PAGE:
In the early hours of May 8, a goods train crushed 16 migrant labourers to death in Aurangabad as they slept on a railway track. A few days have passed since this tragedy, but I still find myself at a loss while trying to decide which is more heartbreaking – the actual accident, or the responses on social media that have followed.
“How could they have been so irresponsible?”
“They have no one but themselves to blame.”
“They had children, why weren’t they thinking about their children?”
“Who sleeps on a railway track?”
“Why couldn’t they sleep by the side of the tracks?
“How could they be so stupid?”
Perhaps I shouldn’t be so taken aback by these reactions, because blaming the victim is not a new phenomenon. After all, rape victims are shamed for getting raped, and the poor are held responsible for their penury, so it should come as no great surprise that those who died under the goods train are now being squarely blamed for their own deaths.
For, as the self-appointed conscience keepers of the poor have sanctimoniously pointed out, who in their right minds would ever sleep on a railway track?
Who indeed? But that, right there, is a massive assumption that the migrants were, in fact, in their right minds. What if they were not?
What if the shock of suddenly being kicked out of their jobs, the cruelty of being evicted from their rented rooms, and the inhumanity of being forced to walk with their children on their backs under the scorching sun with only a handful of rotis and no hope of a future had driven them clear out of their minds? The effect of trauma on cognitive functioning and normal reasoning has been well documented.
What if a policeman’s lathi on their backsides had knocked out any remaining vestiges of common sense? And what if the muscle-numbing exhaustion of walking endlessly had impaired their sense of judgment so completely that it did not even occur to them that maybe, just maybe, a train might come by?
Or maybe the deceased simply took the government at its word that no trains were running, for if they were, would they not be riding on one?
We will never know what went through their heads as they lay down and slept on the tracks that night. All we know is they were so tired that not even the heavy rumbling of a train and the blaring of its horn woke them up.
The next morning, as news of the tragedy broke, Twitter and Facebook feeds exploded with condemnation, anger and outrage. At the stupidity of the victims, that is. Even in death, the migrants received no understanding, no compassion, and no mercy.
At least our prime minister said all the right things:
“Extremely anguished by the loss of lives due to the rail accident in Aurangabad, Maharashtra. Have spoken to Railway Minister Piyush Goyal and he is closely monitoring the situation. All possible assistance required is being provided.”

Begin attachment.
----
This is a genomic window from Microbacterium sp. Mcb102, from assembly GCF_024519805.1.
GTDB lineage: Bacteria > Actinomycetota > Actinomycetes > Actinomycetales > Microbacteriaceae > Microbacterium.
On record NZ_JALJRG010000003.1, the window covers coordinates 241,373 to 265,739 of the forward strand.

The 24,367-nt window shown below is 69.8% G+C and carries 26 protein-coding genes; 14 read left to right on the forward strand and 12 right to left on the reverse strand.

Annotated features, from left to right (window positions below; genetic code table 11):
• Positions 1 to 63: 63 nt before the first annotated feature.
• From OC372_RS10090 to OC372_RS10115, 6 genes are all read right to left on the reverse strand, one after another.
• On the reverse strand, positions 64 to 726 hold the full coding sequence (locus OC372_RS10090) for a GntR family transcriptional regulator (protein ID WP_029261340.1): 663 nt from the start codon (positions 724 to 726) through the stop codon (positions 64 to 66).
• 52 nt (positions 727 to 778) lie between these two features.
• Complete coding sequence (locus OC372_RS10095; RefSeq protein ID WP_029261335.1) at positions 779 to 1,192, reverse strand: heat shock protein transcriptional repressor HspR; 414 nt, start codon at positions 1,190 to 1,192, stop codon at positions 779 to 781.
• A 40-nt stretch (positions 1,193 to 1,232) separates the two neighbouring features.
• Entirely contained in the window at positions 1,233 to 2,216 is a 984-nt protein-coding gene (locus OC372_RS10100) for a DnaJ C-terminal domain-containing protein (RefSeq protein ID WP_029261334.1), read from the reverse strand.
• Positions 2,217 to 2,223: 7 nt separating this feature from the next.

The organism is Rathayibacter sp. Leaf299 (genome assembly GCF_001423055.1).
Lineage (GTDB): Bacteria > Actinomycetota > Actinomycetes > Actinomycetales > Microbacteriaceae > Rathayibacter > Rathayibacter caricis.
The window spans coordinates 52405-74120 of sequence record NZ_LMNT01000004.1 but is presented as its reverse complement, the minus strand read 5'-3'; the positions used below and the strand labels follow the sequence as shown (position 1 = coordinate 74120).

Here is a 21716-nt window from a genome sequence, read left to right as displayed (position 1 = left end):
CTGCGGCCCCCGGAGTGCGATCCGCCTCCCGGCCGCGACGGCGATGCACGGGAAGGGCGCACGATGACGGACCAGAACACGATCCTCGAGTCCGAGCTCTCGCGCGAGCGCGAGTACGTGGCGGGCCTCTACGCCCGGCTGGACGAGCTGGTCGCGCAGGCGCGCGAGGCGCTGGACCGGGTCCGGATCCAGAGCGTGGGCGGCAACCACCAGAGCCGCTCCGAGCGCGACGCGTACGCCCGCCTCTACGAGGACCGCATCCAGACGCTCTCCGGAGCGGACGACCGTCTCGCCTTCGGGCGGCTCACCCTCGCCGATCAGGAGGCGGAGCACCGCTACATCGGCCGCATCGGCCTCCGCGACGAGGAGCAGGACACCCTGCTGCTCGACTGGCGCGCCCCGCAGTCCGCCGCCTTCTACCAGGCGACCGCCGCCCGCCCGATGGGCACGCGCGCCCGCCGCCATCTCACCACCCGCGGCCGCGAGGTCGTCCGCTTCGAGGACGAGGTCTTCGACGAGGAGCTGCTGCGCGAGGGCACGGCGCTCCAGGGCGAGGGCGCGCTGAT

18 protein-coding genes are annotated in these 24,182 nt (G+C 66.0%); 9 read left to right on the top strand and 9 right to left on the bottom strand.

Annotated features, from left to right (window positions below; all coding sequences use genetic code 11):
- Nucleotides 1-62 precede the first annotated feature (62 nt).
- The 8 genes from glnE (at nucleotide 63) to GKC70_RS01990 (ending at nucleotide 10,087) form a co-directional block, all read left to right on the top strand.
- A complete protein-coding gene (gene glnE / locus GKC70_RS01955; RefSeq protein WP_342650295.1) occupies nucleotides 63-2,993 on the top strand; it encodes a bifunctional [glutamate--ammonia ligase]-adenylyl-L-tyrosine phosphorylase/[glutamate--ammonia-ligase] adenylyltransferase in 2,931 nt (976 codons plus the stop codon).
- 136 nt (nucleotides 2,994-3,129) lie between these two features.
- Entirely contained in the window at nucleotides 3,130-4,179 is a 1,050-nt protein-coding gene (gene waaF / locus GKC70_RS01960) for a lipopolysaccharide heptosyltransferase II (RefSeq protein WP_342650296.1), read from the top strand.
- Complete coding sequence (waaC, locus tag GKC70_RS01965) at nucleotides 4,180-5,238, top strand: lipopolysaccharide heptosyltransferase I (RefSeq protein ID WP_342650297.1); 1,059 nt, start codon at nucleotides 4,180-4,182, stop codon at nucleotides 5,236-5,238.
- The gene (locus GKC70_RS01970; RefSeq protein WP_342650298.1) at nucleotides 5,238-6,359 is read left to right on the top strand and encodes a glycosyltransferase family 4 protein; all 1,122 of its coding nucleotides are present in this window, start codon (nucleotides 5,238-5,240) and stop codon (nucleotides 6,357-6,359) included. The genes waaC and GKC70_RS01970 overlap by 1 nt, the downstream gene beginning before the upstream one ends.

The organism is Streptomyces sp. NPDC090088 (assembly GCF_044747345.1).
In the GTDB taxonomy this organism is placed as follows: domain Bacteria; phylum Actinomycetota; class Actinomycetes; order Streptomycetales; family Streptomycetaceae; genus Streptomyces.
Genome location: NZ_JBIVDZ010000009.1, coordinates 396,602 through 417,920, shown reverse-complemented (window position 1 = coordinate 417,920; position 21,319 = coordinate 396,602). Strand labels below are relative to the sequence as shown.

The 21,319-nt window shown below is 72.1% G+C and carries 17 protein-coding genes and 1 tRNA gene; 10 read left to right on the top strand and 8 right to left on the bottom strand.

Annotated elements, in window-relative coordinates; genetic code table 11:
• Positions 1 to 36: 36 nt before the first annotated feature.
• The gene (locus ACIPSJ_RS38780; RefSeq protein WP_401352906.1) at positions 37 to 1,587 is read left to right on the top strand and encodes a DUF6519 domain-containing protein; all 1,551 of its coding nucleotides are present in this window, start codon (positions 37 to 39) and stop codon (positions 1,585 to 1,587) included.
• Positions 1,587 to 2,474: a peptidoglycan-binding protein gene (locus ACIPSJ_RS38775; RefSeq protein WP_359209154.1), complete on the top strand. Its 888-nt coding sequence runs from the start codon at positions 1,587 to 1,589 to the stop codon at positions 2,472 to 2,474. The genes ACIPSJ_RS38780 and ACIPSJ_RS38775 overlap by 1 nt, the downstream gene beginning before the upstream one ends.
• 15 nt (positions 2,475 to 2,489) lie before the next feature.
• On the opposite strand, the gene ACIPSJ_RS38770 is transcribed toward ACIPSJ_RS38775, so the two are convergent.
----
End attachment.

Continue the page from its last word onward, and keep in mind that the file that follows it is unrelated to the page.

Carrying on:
Looking at Prime Minister Narendra Modi’s record over the last six years, though, one finds it a little hard to believe that he would feel “extremely anguished” about anything, except perhaps the denting of his own image. (Remember, this is the same person who, while addressing the Indian diaspora in Japan during the aftermath of demonetisation in 2016, laughed at the pain of those who had no money left to get their daughters married or look after their old and ailing mothers.)
For if Modi indeed felt even a smidgen of pain, much less “extreme anguish” at the suffering of others, he would have asked the defence forces to come to the aid of starving millions all over India. The Army would have been asked to organise food relief as only it can. Overflowing godowns would have been thrown open and rice and grains given to everyone in need, whether or not they had ration cards. Buses, trucks, indeed, trains would have been pressed into service en masse to get the migrants back home. Even the air force would have been put to uses other than dropping petals on hospitals.
But why pick on the raja, when large swathes of the praja are equally incapable of commiseration, much less anguish?
What we have witnessed over the last six years has been the slow but steady demise of empathy, especially amongst those of the upper and middle classes. It has manifested itself again and again in our inability to feel the pain of the indebted farmer, our failure to understand the plight of the Dalit, our refusal to acknowledge the ostracism of the Muslim, and our profound lack of solidarity with those crazy kids protesting against the Citizenship (Amendment) Act (CAA) and the National Register of Citizens (NRC).
The psychologist Alfred Adler once defined empathy as ‘seeing with the eyes of another, listening with the ears of another and feeling with the heart of another.’
But that can only happen if we stop long enough to actually make room for another. Perhaps this time of pandemic and lockdown has been God’s terrible way of telling us to do just that.
Perhaps if we were to switch off our Netflix serials, social media self-promotion and recipe swapping long enough, we might actually be able to hear the stories of suffering around us. And perhaps then we might finally find it in ourselves to suspend our judgment of those stupid migrants who fell asleep on a railway track.
Rohit Kumar is an educator with a background in positive psychology and psychometrics. He works with high school students on emotional intelligence and adolescent issues to help make schools bullying-free zones. He can be reached at firstname.lastname@example.org.